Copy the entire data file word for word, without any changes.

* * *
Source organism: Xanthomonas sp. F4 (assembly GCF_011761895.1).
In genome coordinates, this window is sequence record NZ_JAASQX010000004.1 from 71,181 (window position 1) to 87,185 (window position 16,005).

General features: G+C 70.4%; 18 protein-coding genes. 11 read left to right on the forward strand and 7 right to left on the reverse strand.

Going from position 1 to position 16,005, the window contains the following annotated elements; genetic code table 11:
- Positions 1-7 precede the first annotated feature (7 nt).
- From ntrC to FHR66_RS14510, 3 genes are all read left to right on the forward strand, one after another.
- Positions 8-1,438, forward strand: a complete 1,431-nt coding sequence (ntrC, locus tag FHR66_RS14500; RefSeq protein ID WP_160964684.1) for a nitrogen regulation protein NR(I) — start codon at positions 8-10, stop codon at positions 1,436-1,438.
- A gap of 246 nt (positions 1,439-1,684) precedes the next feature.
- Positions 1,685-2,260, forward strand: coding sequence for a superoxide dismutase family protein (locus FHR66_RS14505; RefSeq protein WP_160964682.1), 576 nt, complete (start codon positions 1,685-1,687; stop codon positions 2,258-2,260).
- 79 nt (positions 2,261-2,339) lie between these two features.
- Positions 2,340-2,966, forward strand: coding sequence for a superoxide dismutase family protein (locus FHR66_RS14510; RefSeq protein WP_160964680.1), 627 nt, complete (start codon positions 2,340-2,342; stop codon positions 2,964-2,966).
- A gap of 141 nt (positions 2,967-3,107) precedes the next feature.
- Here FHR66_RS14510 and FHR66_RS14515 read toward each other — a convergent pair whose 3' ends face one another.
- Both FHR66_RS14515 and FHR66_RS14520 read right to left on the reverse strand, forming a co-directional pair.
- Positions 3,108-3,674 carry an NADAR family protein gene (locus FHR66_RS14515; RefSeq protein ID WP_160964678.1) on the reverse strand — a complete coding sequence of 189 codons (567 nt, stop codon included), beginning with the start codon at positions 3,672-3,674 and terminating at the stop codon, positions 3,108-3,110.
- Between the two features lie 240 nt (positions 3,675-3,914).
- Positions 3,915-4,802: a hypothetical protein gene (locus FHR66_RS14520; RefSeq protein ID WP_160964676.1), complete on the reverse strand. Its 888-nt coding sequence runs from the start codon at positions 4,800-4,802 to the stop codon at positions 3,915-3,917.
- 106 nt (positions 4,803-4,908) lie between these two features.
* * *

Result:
Source organism: Xanthomonas sp. F4 (assembly GCF_011761895.1).
In genome coordinates, this window is sequence record NZ_JAASQX010000004.1 from 71,181 (window position 1) to 87,185 (window position 16,005).

General features: G+C 70.4%; 18 protein-coding genes. 11 read left to right on the forward strand and 7 right to left on the reverse strand.

Going from position 1 to position 16,005, the window contains the following annotated elements; genetic code table 11:
- Positions 1-7 precede the first annotated feature (7 nt).
- From ntrC to FHR66_RS14510, 3 genes are all read left to right on the forward strand, one after another.
- Positions 8-1,438, forward strand: a complete 1,431-nt coding sequence (ntrC, locus tag FHR66_RS14500; RefSeq protein ID WP_160964684.1) for a nitrogen regulation protein NR(I) — start codon at positions 8-10, stop codon at positions 1,436-1,438.
- A gap of 246 nt (positions 1,439-1,684) precedes the next feature.
- Positions 1,685-2,260, forward strand: coding sequence for a superoxide dismutase family protein (locus FHR66_RS14505; RefSeq protein WP_160964682.1), 576 nt, complete (start codon positions 1,685-1,687; stop codon positions 2,258-2,260).
- 79 nt (positions 2,261-2,339) lie between these two features.
- Positions 2,340-2,966, forward strand: coding sequence for a superoxide dismutase family protein (locus FHR66_RS14510; RefSeq protein WP_160964680.1), 627 nt, complete (start codon positions 2,340-2,342; stop codon positions 2,964-2,966).
- A gap of 141 nt (positions 2,967-3,107) precedes the next feature.
- Here FHR66_RS14510 and FHR66_RS14515 read toward each other — a convergent pair whose 3' ends face one another.
- Both FHR66_RS14515 and FHR66_RS14520 read right to left on the reverse strand, forming a co-directional pair.
- Positions 3,108-3,674 carry an NADAR family protein gene (locus FHR66_RS14515; RefSeq protein ID WP_160964678.1) on the reverse strand — a complete coding sequence of 189 codons (567 nt, stop codon included), beginning with the start codon at positions 3,672-3,674 and terminating at the stop codon, positions 3,108-3,110.
- Between the two features lie 240 nt (positions 3,675-3,914).
- Positions 3,915-4,802: a hypothetical protein gene (locus FHR66_RS14520; RefSeq protein ID WP_160964676.1), complete on the reverse strand. Its 888-nt coding sequence runs from the start codon at positions 4,800-4,802 to the stop codon at positions 3,915-3,917.
- 106 nt (positions 4,803-4,908) lie between these two features.